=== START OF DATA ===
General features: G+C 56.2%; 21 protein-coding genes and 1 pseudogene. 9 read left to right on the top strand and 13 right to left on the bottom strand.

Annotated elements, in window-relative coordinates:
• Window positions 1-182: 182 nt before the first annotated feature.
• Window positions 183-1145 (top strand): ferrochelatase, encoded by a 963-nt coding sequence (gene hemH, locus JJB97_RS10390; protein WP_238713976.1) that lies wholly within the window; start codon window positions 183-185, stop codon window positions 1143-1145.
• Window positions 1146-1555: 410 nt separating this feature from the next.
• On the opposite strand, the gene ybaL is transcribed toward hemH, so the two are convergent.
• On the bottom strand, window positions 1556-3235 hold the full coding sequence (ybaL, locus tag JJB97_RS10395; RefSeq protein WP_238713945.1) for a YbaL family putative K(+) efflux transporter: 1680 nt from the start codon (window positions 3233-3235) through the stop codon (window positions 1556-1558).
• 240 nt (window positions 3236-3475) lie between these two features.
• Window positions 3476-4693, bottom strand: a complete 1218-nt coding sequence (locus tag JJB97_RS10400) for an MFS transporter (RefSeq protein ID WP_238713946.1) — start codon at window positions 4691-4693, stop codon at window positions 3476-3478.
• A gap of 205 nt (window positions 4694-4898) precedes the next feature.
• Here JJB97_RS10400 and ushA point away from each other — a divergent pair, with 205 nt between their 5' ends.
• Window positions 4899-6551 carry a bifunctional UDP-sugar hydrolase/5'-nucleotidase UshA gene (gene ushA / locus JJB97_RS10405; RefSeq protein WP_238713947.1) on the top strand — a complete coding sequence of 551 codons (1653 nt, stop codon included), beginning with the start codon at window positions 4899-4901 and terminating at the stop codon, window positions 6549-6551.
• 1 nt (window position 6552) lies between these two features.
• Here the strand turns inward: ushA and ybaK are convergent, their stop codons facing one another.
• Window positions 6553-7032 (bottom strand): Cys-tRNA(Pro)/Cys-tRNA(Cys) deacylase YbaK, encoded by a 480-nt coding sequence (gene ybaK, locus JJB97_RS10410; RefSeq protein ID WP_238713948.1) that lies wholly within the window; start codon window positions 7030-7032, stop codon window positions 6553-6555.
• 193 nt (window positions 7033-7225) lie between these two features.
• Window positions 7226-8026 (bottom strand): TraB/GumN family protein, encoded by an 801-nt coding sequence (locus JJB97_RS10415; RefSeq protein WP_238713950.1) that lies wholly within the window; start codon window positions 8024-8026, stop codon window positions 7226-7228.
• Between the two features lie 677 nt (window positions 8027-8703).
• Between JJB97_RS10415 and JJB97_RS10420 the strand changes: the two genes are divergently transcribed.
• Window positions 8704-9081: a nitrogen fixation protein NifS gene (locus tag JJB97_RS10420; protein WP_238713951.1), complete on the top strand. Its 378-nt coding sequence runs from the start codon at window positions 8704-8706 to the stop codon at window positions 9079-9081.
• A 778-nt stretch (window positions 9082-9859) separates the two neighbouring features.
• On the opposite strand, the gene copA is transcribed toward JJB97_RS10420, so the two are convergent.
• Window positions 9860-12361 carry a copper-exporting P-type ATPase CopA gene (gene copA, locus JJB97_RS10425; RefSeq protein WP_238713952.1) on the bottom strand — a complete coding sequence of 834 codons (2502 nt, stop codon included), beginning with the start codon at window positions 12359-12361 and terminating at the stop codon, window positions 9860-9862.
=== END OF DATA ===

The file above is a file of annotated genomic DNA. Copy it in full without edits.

General features: G+C 56.2%; 21 protein-coding genes and 1 pseudogene. 9 read left to right on the top strand and 13 right to left on the bottom strand.

Annotated elements, in window-relative coordinates:
• Window positions 1-182: 182 nt before the first annotated feature.
• Window positions 183-1145 (top strand): ferrochelatase, encoded by a 963-nt coding sequence (gene hemH, locus JJB97_RS10390; protein WP_238713976.1) that lies wholly within the window; start codon window positions 183-185, stop codon window positions 1143-1145.
• Window positions 1146-1555: 410 nt separating this feature from the next.
• On the opposite strand, the gene ybaL is transcribed toward hemH, so the two are convergent.
• On the bottom strand, window positions 1556-3235 hold the full coding sequence (ybaL, locus tag JJB97_RS10395; RefSeq protein WP_238713945.1) for a YbaL family putative K(+) efflux transporter: 1680 nt from the start codon (window positions 3233-3235) through the stop codon (window positions 1556-1558).
• 240 nt (window positions 3236-3475) lie between these two features.
• Window positions 3476-4693, bottom strand: a complete 1218-nt coding sequence (locus tag JJB97_RS10400) for an MFS transporter (RefSeq protein ID WP_238713946.1) — start codon at window positions 4691-4693, stop codon at window positions 3476-3478.
• A gap of 205 nt (window positions 4694-4898) precedes the next feature.
• Here JJB97_RS10400 and ushA point away from each other — a divergent pair, with 205 nt between their 5' ends.
• Window positions 4899-6551 carry a bifunctional UDP-sugar hydrolase/5'-nucleotidase UshA gene (gene ushA / locus JJB97_RS10405; RefSeq protein WP_238713947.1) on the top strand — a complete coding sequence of 551 codons (1653 nt, stop codon included), beginning with the start codon at window positions 4899-4901 and terminating at the stop codon, window positions 6549-6551.
• 1 nt (window position 6552) lies between these two features.
• Here the strand turns inward: ushA and ybaK are convergent, their stop codons facing one another.
• Window positions 6553-7032 (bottom strand): Cys-tRNA(Pro)/Cys-tRNA(Cys) deacylase YbaK, encoded by a 480-nt coding sequence (gene ybaK, locus JJB97_RS10410; RefSeq protein ID WP_238713948.1) that lies wholly within the window; start codon window positions 7030-7032, stop codon window positions 6553-6555.
• 193 nt (window positions 7033-7225) lie between these two features.
• Window positions 7226-8026 (bottom strand): TraB/GumN family protein, encoded by an 801-nt coding sequence (locus JJB97_RS10415; RefSeq protein WP_238713950.1) that lies wholly within the window; start codon window positions 8024-8026, stop codon window positions 7226-7228.
• Between the two features lie 677 nt (window positions 8027-8703).
• Between JJB97_RS10415 and JJB97_RS10420 the strand changes: the two genes are divergently transcribed.
• Window positions 8704-9081: a nitrogen fixation protein NifS gene (locus tag JJB97_RS10420; protein WP_238713951.1), complete on the top strand. Its 378-nt coding sequence runs from the start codon at window positions 8704-8706 to the stop codon at window positions 9079-9081.
• A 778-nt stretch (window positions 9082-9859) separates the two neighbouring features.
• On the opposite strand, the gene copA is transcribed toward JJB97_RS10420, so the two are convergent.
• Window positions 9860-12361 carry a copper-exporting P-type ATPase CopA gene (gene copA, locus JJB97_RS10425; RefSeq protein WP_238713952.1) on the bottom strand — a complete coding sequence of 834 codons (2502 nt, stop codon included), beginning with the start codon at window positions 12359-12361 and terminating at the stop codon, window positions 9860-9862.